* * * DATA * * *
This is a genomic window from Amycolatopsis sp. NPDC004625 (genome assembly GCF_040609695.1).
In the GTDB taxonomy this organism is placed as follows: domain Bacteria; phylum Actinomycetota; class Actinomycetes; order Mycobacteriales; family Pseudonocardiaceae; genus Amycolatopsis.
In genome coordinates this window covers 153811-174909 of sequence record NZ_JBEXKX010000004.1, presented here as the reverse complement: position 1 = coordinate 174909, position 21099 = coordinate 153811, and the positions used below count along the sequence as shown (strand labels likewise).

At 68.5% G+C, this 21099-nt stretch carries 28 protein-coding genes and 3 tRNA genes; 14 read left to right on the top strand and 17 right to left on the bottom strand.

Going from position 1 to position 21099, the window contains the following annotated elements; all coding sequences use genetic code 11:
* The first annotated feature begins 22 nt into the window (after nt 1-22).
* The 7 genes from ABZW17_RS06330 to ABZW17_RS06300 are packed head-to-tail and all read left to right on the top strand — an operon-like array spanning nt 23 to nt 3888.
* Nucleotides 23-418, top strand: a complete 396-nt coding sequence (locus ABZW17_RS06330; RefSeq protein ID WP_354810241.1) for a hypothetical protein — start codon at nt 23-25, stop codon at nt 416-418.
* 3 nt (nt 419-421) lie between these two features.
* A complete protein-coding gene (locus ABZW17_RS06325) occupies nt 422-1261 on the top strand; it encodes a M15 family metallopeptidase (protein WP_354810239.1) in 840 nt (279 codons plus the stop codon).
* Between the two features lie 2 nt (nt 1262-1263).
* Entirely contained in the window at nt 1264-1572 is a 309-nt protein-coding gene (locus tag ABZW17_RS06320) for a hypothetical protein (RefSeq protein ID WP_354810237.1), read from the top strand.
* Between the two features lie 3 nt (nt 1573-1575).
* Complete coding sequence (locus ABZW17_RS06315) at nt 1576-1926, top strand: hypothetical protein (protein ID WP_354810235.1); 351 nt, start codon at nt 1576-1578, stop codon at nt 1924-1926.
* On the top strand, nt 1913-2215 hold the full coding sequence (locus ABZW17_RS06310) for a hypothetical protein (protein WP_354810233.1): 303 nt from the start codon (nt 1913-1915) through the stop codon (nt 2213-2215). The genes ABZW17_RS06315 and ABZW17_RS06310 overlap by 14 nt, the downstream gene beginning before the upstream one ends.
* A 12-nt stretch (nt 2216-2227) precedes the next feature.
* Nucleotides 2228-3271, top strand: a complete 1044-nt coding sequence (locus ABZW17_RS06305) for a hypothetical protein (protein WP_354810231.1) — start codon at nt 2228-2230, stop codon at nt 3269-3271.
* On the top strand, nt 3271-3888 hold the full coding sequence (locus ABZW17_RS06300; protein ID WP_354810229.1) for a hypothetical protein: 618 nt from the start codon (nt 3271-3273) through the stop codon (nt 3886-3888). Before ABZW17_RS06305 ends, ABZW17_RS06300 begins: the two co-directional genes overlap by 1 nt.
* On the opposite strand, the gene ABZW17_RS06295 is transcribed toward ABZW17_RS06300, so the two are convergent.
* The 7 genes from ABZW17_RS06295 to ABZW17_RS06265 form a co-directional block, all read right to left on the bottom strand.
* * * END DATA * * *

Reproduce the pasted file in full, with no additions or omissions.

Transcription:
This is a genomic window from Amycolatopsis sp. NPDC004625 (genome assembly GCF_040609695.1).
In the GTDB taxonomy this organism is placed as follows: domain Bacteria; phylum Actinomycetota; class Actinomycetes; order Mycobacteriales; family Pseudonocardiaceae; genus Amycolatopsis.
In genome coordinates this window covers 153811-174909 of sequence record NZ_JBEXKX010000004.1, presented here as the reverse complement: position 1 = coordinate 174909, position 21099 = coordinate 153811, and the positions used below count along the sequence as shown (strand labels likewise).

At 68.5% G+C, this 21099-nt stretch carries 28 protein-coding genes and 3 tRNA genes; 14 read left to right on the top strand and 17 right to left on the bottom strand.

Going from position 1 to position 21099, the window contains the following annotated elements; all coding sequences use genetic code 11:
* The first annotated feature begins 22 nt into the window (after nt 1-22).
* The 7 genes from ABZW17_RS06330 to ABZW17_RS06300 are packed head-to-tail and all read left to right on the top strand — an operon-like array spanning nt 23 to nt 3888.
* Nucleotides 23-418, top strand: a complete 396-nt coding sequence (locus ABZW17_RS06330; RefSeq protein ID WP_354810241.1) for a hypothetical protein — start codon at nt 23-25, stop codon at nt 416-418.
* 3 nt (nt 419-421) lie between these two features.
* A complete protein-coding gene (locus ABZW17_RS06325) occupies nt 422-1261 on the top strand; it encodes a M15 family metallopeptidase (protein WP_354810239.1) in 840 nt (279 codons plus the stop codon).
* Between the two features lie 2 nt (nt 1262-1263).
* Entirely contained in the window at nt 1264-1572 is a 309-nt protein-coding gene (locus tag ABZW17_RS06320) for a hypothetical protein (RefSeq protein ID WP_354810237.1), read from the top strand.
* Between the two features lie 3 nt (nt 1573-1575).
* Complete coding sequence (locus ABZW17_RS06315) at nt 1576-1926, top strand: hypothetical protein (protein ID WP_354810235.1); 351 nt, start codon at nt 1576-1578, stop codon at nt 1924-1926.
* On the top strand, nt 1913-2215 hold the full coding sequence (locus ABZW17_RS06310) for a hypothetical protein (protein WP_354810233.1): 303 nt from the start codon (nt 1913-1915) through the stop codon (nt 2213-2215). The genes ABZW17_RS06315 and ABZW17_RS06310 overlap by 14 nt, the downstream gene beginning before the upstream one ends.
* A 12-nt stretch (nt 2216-2227) precedes the next feature.
* Nucleotides 2228-3271, top strand: a complete 1044-nt coding sequence (locus ABZW17_RS06305) for a hypothetical protein (protein WP_354810231.1) — start codon at nt 2228-2230, stop codon at nt 3269-3271.
* On the top strand, nt 3271-3888 hold the full coding sequence (locus ABZW17_RS06300; protein ID WP_354810229.1) for a hypothetical protein: 618 nt from the start codon (nt 3271-3273) through the stop codon (nt 3886-3888). Before ABZW17_RS06305 ends, ABZW17_RS06300 begins: the two co-directional genes overlap by 1 nt.
* On the opposite strand, the gene ABZW17_RS06295 is transcribed toward ABZW17_RS06300, so the two are convergent.
* The 7 genes from ABZW17_RS06295 to ABZW17_RS06265 form a co-directional block, all read right to left on the bottom strand.